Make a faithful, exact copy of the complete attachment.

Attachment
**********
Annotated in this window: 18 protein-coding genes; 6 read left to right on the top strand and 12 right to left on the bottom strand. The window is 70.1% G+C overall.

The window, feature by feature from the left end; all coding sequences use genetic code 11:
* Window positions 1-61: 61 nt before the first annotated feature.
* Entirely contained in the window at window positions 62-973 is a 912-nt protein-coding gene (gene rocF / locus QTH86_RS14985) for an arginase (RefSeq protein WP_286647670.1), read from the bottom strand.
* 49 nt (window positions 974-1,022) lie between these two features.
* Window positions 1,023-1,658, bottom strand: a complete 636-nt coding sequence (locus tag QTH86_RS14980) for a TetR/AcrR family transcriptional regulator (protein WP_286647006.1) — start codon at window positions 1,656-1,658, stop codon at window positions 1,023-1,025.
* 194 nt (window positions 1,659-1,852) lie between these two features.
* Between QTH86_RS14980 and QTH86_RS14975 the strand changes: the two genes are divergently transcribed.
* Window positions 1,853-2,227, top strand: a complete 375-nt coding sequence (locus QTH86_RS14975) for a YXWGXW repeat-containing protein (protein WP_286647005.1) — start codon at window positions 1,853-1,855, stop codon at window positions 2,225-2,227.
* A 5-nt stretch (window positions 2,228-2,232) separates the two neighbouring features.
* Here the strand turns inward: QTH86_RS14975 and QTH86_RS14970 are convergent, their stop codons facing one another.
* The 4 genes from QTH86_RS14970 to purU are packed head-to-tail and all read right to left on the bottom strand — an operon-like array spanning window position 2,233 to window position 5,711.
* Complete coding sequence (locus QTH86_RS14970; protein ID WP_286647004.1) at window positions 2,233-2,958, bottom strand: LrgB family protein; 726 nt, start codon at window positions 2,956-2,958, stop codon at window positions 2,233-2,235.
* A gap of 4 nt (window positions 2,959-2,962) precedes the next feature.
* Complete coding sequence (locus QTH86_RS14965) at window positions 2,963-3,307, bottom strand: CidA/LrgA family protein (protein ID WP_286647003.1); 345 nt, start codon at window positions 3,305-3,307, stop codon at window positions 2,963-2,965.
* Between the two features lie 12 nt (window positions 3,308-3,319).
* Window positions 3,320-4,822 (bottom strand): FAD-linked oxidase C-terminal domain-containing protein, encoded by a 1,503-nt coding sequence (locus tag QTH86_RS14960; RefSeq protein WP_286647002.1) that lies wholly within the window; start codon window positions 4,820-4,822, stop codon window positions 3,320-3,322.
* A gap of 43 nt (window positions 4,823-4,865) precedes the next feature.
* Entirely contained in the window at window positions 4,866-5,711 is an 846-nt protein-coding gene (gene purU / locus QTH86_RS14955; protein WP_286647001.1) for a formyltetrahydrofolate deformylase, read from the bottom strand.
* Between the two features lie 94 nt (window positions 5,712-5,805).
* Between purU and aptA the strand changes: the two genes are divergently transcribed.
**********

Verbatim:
Annotated in this window: 18 protein-coding genes; 6 read left to right on the top strand and 12 right to left on the bottom strand. The window is 70.1% G+C overall.

The window, feature by feature from the left end; all coding sequences use genetic code 11:
* Window positions 1-61: 61 nt before the first annotated feature.
* Entirely contained in the window at window positions 62-973 is a 912-nt protein-coding gene (gene rocF / locus QTH86_RS14985) for an arginase (RefSeq protein WP_286647670.1), read from the bottom strand.
* 49 nt (window positions 974-1,022) lie between these two features.
* Window positions 1,023-1,658, bottom strand: a complete 636-nt coding sequence (locus tag QTH86_RS14980) for a TetR/AcrR family transcriptional regulator (protein WP_286647006.1) — start codon at window positions 1,656-1,658, stop codon at window positions 1,023-1,025.
* 194 nt (window positions 1,659-1,852) lie between these two features.
* Between QTH86_RS14980 and QTH86_RS14975 the strand changes: the two genes are divergently transcribed.
* Window positions 1,853-2,227, top strand: a complete 375-nt coding sequence (locus QTH86_RS14975) for a YXWGXW repeat-containing protein (protein WP_286647005.1) — start codon at window positions 1,853-1,855, stop codon at window positions 2,225-2,227.
* A 5-nt stretch (window positions 2,228-2,232) separates the two neighbouring features.
* Here the strand turns inward: QTH86_RS14975 and QTH86_RS14970 are convergent, their stop codons facing one another.
* The 4 genes from QTH86_RS14970 to purU are packed head-to-tail and all read right to left on the bottom strand — an operon-like array spanning window position 2,233 to window position 5,711.
* Complete coding sequence (locus QTH86_RS14970; protein ID WP_286647004.1) at window positions 2,233-2,958, bottom strand: LrgB family protein; 726 nt, start codon at window positions 2,956-2,958, stop codon at window positions 2,233-2,235.
* A gap of 4 nt (window positions 2,959-2,962) precedes the next feature.
* Complete coding sequence (locus QTH86_RS14965) at window positions 2,963-3,307, bottom strand: CidA/LrgA family protein (protein ID WP_286647003.1); 345 nt, start codon at window positions 3,305-3,307, stop codon at window positions 2,963-2,965.
* Between the two features lie 12 nt (window positions 3,308-3,319).
* Window positions 3,320-4,822 (bottom strand): FAD-linked oxidase C-terminal domain-containing protein, encoded by a 1,503-nt coding sequence (locus tag QTH86_RS14960; RefSeq protein WP_286647002.1) that lies wholly within the window; start codon window positions 4,820-4,822, stop codon window positions 3,320-3,322.
* A gap of 43 nt (window positions 4,823-4,865) precedes the next feature.
* Entirely contained in the window at window positions 4,866-5,711 is an 846-nt protein-coding gene (gene purU / locus QTH86_RS14955; protein WP_286647001.1) for a formyltetrahydrofolate deformylase, read from the bottom strand.
* Between the two features lie 94 nt (window positions 5,712-5,805).
* Between purU and aptA the strand changes: the two genes are divergently transcribed.